Category Archives: published

Alaskan author researcher Lydia Black

The following is reprinted with permission from the Kodiak Daily Mirror (thank you) and on-line at

Alaskan author, researcher Lydia Black dies at age 81

Article published on Monday, March 12th, 2007, By SCOTT CHRISTIANSEN, Kodiak Daily Mirror

Dr. Lydia Black, noted anthropologist and author of several books on Alaska Native culture and Alaska history, died this morning at the age of 81 at her home in Kodiak. Black was with family and friends at the time of her death. She died of liver failure and had been ill several months.

Black was well known around the state. Her daughter, Zoë Pierson, said frequent visitors from Kodiak and around Alaska had assisted the family in caring for Black during recent weeks.

“She loved people, so when visitors were in she would visit with them and talk with them if she was awake,” Pierson said this morning.

Black was born in Kiev, Ukraine, of the then-Soviet Union, and educated in Russia, Germany and the United States. She had five daughters with her husband, Igor A. Black, a thermodynamics engineer who worked for NASA contractors during the 1960s, and preceded his wife in death in 1969.

As a young widow, Black became a professor of anthropology, beginning in 1973 at Providence College in Providence, R.I. In 1984 she came to Alaska permanently and began teaching at the University of Alaska Fairbanks.

Throughout her career, Black traveled Southwest Alaska to research the culture and traditions of the region. She became known as the preeminent scholar of the Unangam (Aleut) of the Aleutian Islands and the Sugpiaq (Alutiiq) of the Kodiak Archipelago.

Fluent in Slavonic and Russian, Black translated many firsthand accounts of Native cultures written during the Russian colonial period.

In her writings, Black was known for emphasizing artistic and cultural accomplishments, rather than social ills of Alaska Native cultures.

“They know they have problems. My job is to remind them of their glory,” is what Black reportedly said of her work.

Family members and colleagues said Black was unapologetic for describing Alaska Native history from that perspective.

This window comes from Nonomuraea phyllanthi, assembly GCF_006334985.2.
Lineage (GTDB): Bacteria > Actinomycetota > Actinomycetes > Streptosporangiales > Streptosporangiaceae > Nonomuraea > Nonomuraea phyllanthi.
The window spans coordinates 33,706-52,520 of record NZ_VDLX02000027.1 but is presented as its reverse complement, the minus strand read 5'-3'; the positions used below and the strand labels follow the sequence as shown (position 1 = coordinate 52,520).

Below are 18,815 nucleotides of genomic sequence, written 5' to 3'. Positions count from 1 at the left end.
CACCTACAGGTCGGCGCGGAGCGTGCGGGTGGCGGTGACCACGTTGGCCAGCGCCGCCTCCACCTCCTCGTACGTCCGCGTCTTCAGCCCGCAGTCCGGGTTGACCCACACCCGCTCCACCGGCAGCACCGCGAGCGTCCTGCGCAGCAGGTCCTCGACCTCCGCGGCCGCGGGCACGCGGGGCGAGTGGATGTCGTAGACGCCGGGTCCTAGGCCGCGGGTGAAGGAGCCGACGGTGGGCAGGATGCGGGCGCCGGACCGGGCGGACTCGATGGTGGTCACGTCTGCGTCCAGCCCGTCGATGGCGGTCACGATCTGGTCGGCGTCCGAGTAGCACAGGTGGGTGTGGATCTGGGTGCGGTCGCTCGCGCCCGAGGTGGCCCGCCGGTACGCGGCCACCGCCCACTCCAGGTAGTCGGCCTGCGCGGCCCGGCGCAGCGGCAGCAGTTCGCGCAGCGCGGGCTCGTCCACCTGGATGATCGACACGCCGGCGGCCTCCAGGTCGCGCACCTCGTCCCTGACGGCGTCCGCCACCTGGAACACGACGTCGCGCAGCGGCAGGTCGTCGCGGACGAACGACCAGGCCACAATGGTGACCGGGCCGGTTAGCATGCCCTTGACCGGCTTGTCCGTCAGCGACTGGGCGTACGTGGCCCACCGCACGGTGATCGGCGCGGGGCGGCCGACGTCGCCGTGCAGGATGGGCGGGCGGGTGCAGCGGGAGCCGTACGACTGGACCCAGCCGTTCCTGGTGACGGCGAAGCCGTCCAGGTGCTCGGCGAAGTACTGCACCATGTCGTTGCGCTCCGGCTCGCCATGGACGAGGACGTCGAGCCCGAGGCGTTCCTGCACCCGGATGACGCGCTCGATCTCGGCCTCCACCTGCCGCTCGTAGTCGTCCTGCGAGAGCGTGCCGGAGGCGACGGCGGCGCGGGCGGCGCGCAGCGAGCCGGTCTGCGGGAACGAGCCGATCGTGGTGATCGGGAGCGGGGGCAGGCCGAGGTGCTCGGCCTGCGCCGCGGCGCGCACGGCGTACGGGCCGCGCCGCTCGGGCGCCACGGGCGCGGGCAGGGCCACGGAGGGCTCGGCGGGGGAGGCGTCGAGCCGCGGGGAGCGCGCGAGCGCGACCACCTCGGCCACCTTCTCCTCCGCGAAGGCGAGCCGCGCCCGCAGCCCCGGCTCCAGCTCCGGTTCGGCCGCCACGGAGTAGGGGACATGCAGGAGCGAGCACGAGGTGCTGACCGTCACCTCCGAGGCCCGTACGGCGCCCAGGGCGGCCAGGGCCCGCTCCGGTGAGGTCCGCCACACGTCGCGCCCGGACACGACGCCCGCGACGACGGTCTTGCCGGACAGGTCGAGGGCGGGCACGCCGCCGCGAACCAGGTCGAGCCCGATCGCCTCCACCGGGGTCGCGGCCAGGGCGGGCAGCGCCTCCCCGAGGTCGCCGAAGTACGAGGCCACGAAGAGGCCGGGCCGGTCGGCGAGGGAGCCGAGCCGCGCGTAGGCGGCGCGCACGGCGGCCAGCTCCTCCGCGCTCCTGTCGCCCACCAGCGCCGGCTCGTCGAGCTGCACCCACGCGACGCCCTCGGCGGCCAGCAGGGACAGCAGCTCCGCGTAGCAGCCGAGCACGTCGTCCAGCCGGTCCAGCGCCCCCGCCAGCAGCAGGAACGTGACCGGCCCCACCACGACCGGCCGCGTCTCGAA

“That was the way she felt and she would tell you so if it came up,” Pierson said.

Black retired from UAF in 1998, and continued her work in Kodiak, where she helped translate and catalogue Russian archives of St. Herman’s Seminary. The Orthodox Church in Alaska recognized her contribution by awarding her the Cross of St. Herman.

Black continued to write and edit. Some of her most accessible work was published following her retirement.

One of her best-known books, “Aleut art — Unangam aguqaadangin” is a collection of beautifully photographed and carefully documented art made by Natives of the Aleutian Islands. Another, “Russians in Alaska, 1732 to 1867,” was published in 2004, the year Black turned 79.

Black was also known for continuing correspondence and cultivating friendships with many of her students, even after their professional careers began and after she had retired from teaching.

Katherine Arndt, a close friend and colleague who works in the archives at the Elmer E. Rasmuson Library at UAF, had a professional relationship with Black that blossomed into a friendship. Arndt said her own doctorate in Anthropology is the result of returning to studies at Black’s urging.

“If you know her at all, you would know that once you are her student, you would remain her student for life,” Arndt said.

In 2001, the Soviet successor state, now called the Russian Federation, awarded Black the Order of Friendship in recognition of her work documenting the Russian America colonial period.